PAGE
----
After Alice by Gregory Maguire

“‘Alice is missing.’ A sigh, a clink of porcelain on porcelain. ‘Again?'”


So fair warning, Goodreads has informed me that my positive review of this book may not be a popular opinion and as such if you make reading decisions based on reviews I recommend reading a few different takes on this book before committing.

Ada is a compatriot of the famous Alice, who is briefly mentioned in Alice in Wonderland. Ada is quite the opposite of Alice, however. Where Alice’s head was always in the clouds, Ada’s feet are firmly rooted to the ground where she considers life with a discerning, scientific eye. While I love Alice, I may be more of an Ada. There is one other major difference between the two girls, Ada is sick and requires a metal cage on her spine to hold her upright and help her walk.

Shortly after Alice falls down the rabbit hole, Ada follows suit, unbeknownst to the former. Then, Ada chases her friend all over Wonderland, always one step After Alice.

I enjoy Gregory Maguire’s books partially because I love how he makes his fairytale retellings to really be for adults, but mostly I just respect his skill as an author. Each adaptation of Maguire’s is written as an homage to the writing style of the original story. Therefore, those that are only interested in this story because of a passing interest in Wonderland are unlikely to appreciate it fully. To those of you who, like myself, read Lewis Carroll’s original writing and loved it…this may be worth a try.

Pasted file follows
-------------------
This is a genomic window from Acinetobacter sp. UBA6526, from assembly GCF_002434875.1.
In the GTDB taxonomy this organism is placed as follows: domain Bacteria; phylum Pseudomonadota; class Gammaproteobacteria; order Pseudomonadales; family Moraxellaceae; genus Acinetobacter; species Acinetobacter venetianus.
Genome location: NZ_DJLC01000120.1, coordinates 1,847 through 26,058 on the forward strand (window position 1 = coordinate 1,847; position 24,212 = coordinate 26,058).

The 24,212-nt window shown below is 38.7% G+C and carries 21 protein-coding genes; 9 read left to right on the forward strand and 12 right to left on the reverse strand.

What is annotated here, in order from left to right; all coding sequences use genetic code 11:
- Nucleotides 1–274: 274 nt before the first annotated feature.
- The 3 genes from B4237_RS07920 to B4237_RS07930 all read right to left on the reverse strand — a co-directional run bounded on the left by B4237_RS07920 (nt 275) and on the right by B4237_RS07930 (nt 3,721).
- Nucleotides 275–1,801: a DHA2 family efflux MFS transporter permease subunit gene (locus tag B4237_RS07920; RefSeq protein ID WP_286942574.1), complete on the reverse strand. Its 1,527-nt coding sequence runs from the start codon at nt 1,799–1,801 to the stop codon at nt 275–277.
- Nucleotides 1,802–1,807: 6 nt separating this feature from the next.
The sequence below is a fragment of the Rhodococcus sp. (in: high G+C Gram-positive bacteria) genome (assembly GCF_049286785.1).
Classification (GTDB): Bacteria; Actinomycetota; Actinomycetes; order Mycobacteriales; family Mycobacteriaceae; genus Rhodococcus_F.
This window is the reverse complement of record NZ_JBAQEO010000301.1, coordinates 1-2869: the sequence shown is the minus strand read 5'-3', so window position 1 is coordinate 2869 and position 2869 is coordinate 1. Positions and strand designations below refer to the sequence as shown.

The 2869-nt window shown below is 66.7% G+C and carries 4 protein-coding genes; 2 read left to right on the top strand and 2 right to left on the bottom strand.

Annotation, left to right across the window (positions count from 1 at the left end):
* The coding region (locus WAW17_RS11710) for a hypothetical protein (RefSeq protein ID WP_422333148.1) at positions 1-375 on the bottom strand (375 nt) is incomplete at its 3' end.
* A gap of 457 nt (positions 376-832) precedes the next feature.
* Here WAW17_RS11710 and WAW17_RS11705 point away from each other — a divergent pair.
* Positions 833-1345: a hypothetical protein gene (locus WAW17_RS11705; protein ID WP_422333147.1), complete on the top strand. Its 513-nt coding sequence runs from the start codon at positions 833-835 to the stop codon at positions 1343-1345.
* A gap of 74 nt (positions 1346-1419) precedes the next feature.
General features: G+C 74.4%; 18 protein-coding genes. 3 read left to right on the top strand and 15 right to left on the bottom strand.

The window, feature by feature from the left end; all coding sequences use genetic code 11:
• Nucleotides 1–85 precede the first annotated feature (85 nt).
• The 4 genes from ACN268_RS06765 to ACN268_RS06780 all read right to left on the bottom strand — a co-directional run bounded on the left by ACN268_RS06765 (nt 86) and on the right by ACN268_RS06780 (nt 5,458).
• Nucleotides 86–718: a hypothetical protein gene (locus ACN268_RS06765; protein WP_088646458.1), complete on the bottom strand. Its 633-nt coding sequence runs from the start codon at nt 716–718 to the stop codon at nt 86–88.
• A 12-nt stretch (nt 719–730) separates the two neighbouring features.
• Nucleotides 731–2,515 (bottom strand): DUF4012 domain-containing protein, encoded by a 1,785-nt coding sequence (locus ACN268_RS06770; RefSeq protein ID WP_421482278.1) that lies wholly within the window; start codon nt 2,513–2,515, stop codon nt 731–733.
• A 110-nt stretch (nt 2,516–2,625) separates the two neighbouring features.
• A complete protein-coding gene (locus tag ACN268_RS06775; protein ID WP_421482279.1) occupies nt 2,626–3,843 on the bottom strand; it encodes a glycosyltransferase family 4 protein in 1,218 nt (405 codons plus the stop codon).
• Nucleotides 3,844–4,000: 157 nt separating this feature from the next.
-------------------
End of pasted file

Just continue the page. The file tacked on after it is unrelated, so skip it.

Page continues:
It was wonderful to see some of the classic scenes and characters again from mysterious doors and things to eat, to talking rose bushes, oysters, the white queen and a mad tea party.

I love that Maguire stayed true to the feeling of craziness in Wonderland while including some of his own new twists and locations. This kept us readers from being tired of too similar a story.

In addition to Ada, we also get to see what was going on at home while Alice was missing including a meeting with Charles Darwin. As much as I loved the historic accuracy and the Darwin shout out, there was too much of this side plot in the storyline. I wanted MOAR WONDERLAND…and these subplots took away from that.

To clarify, I am a HUGE Alice in Wonderland fan. Books, movies, tattoos, art, handbags, I love it all and as such I was really hoping for Ada’s story to be the same level of epic as Wicked, but all about exploring Wonderland. I didn’t get that. I do appreciate what Maguire gave us, however. Like I said before, this was a very true to feel of Alice’s original adventures and I loved knowing more about our favorite creature the Jabberwocky.

The best part about this book really is Ada. Getting to see Wonderland from the point of view of a more critical mind was really the key to the success of this novel for me. Ada is fun and adventurous, but mature in a way that Alice simply is not. That juxtaposition is what really moved this story and made it new and fresh.

Overall, I think I rate it a 4/5 but I may be such a critic that I don’t know if I could be completely satisfied with a new Wonderland story even if it was of epic proportions.

Plotline 3/5
Main Character 5/5
Side Characters 4/5 – 3 for England 5 for Wonderland
World 5/5
Writing 5/5
Pacing 3/5

Procrastination and Giggles,
The Red Queen


“Only, sometimes, in the text of a book here and there, we tap the page with a finger and say, “This is what my lost days were like. Something like this.”